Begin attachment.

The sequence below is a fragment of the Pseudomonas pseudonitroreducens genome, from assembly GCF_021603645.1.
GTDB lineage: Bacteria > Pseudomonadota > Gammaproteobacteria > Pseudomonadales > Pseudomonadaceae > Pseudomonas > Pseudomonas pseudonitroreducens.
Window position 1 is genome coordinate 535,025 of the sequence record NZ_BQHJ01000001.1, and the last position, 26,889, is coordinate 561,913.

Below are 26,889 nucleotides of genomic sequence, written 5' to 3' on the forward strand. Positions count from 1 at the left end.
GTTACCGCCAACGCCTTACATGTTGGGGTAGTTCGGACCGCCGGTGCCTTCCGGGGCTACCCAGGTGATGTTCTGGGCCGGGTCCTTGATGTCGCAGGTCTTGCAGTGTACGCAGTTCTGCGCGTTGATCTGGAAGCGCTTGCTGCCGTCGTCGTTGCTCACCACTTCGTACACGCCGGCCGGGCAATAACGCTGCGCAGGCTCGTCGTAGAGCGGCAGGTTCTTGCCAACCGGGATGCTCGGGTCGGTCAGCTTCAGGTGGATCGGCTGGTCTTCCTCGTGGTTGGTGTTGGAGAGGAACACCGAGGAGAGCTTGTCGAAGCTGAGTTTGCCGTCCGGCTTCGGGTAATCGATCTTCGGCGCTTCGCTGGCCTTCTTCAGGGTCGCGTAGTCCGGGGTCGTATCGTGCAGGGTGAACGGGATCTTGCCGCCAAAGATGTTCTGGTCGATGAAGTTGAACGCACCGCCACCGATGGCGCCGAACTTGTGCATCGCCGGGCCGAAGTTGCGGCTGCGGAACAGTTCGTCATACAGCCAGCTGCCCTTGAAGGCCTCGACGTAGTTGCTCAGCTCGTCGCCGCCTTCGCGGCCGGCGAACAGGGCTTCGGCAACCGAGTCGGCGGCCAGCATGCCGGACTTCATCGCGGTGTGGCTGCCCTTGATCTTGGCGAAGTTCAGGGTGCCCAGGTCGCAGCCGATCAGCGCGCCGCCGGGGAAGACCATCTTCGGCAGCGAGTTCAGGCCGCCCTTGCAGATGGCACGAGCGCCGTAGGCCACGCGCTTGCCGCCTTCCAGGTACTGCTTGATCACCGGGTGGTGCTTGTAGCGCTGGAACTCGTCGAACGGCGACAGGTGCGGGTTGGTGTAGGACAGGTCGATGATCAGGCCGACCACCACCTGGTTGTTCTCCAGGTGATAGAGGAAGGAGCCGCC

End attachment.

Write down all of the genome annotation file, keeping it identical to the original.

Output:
The sequence below is a fragment of the Pseudomonas pseudonitroreducens genome, from assembly GCF_021603645.1.
GTDB lineage: Bacteria > Pseudomonadota > Gammaproteobacteria > Pseudomonadales > Pseudomonadaceae > Pseudomonas > Pseudomonas pseudonitroreducens.
Window position 1 is genome coordinate 535,025 of the sequence record NZ_BQHJ01000001.1, and the last position, 26,889, is coordinate 561,913.

Below are 26,889 nucleotides of genomic sequence, written 5' to 3' on the forward strand. Positions count from 1 at the left end.
GTTACCGCCAACGCCTTACATGTTGGGGTAGTTCGGACCGCCGGTGCCTTCCGGGGCTACCCAGGTGATGTTCTGGGCCGGGTCCTTGATGTCGCAGGTCTTGCAGTGTACGCAGTTCTGCGCGTTGATCTGGAAGCGCTTGCTGCCGTCGTCGTTGCTCACCACTTCGTACACGCCGGCCGGGCAATAACGCTGCGCAGGCTCGTCGTAGAGCGGCAGGTTCTTGCCAACCGGGATGCTCGGGTCGGTCAGCTTCAGGTGGATCGGCTGGTCTTCCTCGTGGTTGGTGTTGGAGAGGAACACCGAGGAGAGCTTGTCGAAGCTGAGTTTGCCGTCCGGCTTCGGGTAATCGATCTTCGGCGCTTCGCTGGCCTTCTTCAGGGTCGCGTAGTCCGGGGTCGTATCGTGCAGGGTGAACGGGATCTTGCCGCCAAAGATGTTCTGGTCGATGAAGTTGAACGCACCGCCACCGATGGCGCCGAACTTGTGCATCGCCGGGCCGAAGTTGCGGCTGCGGAACAGTTCGTCATACAGCCAGCTGCCCTTGAAGGCCTCGACGTAGTTGCTCAGCTCGTCGCCGCCTTCGCGGCCGGCGAACAGGGCTTCGGCAACCGAGTCGGCGGCCAGCATGCCGGACTTCATCGCGGTGTGGCTGCCCTTGATCTTGGCGAAGTTCAGGGTGCCCAGGTCGCAGCCGATCAGCGCGCCGCCGGGGAAGACCATCTTCGGCAGCGAGTTCAGGCCGCCCTTGCAGATGGCACGAGCGCCGTAGGCCACGCGCTTGCCGCCTTCCAGGTACTGCTTGATCACCGGGTGGTGCTTGTAGCGCTGGAACTCGTCGAACGGCGACAGGTGCGGGTTGGTGTAGGACAGGTCGATGATCAGGCCGACCACCACCTGGTTGTTCTCCAGGTGATAGAGGAAGGAGCCGCC